Help me fund my trip to Jerusalem, Israel, where I'll get to work alongside professional journalists who have reported extensively on the Middle East; this is my passion. Where do I see myself in 5 years? In Jordan - or somewhere nearby.
As a junior in college focusing on a career in journalism, I've risen to become editor-in-chief of my college's newspaper; I'm currently pursuing internship opportunities with the Philadelphia Inquirer and, possibly, the Christian Science Monitor.
I've developed a genuine passion for the Middle East, as is showcased in some of my relevant coverage: the al-Qaeda attack in Benghazi; the experiences of a colleague of mine, who is a 22-year-old Iraqi refugee; the need for federally-funded international development assistance, especially in areas like the Middle East and North Africa which are facing not only a torrent of debilitating drone strikes, but also governmental, societal and economic instability.
After I graduate college, I plan to join the Peace Corps and, ideally, to serve in Jordan, the only country in the Middle East which the Peace Corps presently operates. My dream is to work toward developing a community in Jordan through my practical skills in journalism, perhaps even starting up a community newspaper.
I consider myself a self-starter. The dynamic, competitive world of journalism is my playing field. Help me navigate it.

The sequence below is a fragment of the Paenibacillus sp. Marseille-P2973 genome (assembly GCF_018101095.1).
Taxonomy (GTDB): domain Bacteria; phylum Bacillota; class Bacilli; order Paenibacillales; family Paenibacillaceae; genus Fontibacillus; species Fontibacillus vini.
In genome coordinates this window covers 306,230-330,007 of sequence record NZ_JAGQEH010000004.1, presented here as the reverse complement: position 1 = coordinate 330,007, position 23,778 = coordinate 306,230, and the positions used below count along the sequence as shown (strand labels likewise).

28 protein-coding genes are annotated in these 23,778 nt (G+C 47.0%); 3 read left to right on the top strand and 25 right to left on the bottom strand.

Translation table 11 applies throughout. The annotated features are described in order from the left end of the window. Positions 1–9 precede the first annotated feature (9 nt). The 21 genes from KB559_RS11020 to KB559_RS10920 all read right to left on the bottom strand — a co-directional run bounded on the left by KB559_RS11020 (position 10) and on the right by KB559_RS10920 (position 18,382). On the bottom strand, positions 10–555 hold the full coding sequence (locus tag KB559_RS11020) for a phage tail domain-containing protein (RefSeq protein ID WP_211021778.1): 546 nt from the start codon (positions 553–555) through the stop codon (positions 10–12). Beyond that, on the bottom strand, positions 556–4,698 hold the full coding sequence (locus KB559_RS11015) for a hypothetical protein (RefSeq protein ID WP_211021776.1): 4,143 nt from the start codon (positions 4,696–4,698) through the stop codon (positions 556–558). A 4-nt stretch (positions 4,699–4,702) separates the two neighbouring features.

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The picture I chose for this campaign is emblematic of a turning point in my life - and my young professional career.
For my spring break in 2012, I traveled to San Lucas Tolimán, Guatemala, as part of a service-based immersion trip. This was my first international experience, and my first taste of real America.
Did you know that Latin Americans consider themselves Americans? We're, by their terms, "North Americans." Which makes sense - and was a humbling, and eye-opening, experience into the world of Guatemala.
Simply put: My first international experience wasn't in London; it wasn't in Paris, or Berlin, nor Cancun or Montreal. It was in a third-world country - and I paid to go, instead of paying to spend my spring break relaxing on a beach.
This is what sets me apart from many on here. I am motivated, and I don't have my heart set on a life of luxury, nor one of 100% guaranteed safety or comfort. I constantly step outside of my comfort zone, outside of that which I know - and know well - and I go after my dreams.
That's the significance of this photo, taken in Guatemala the day I helped assemble a wood-burning stove for a family of indigenous Mayans.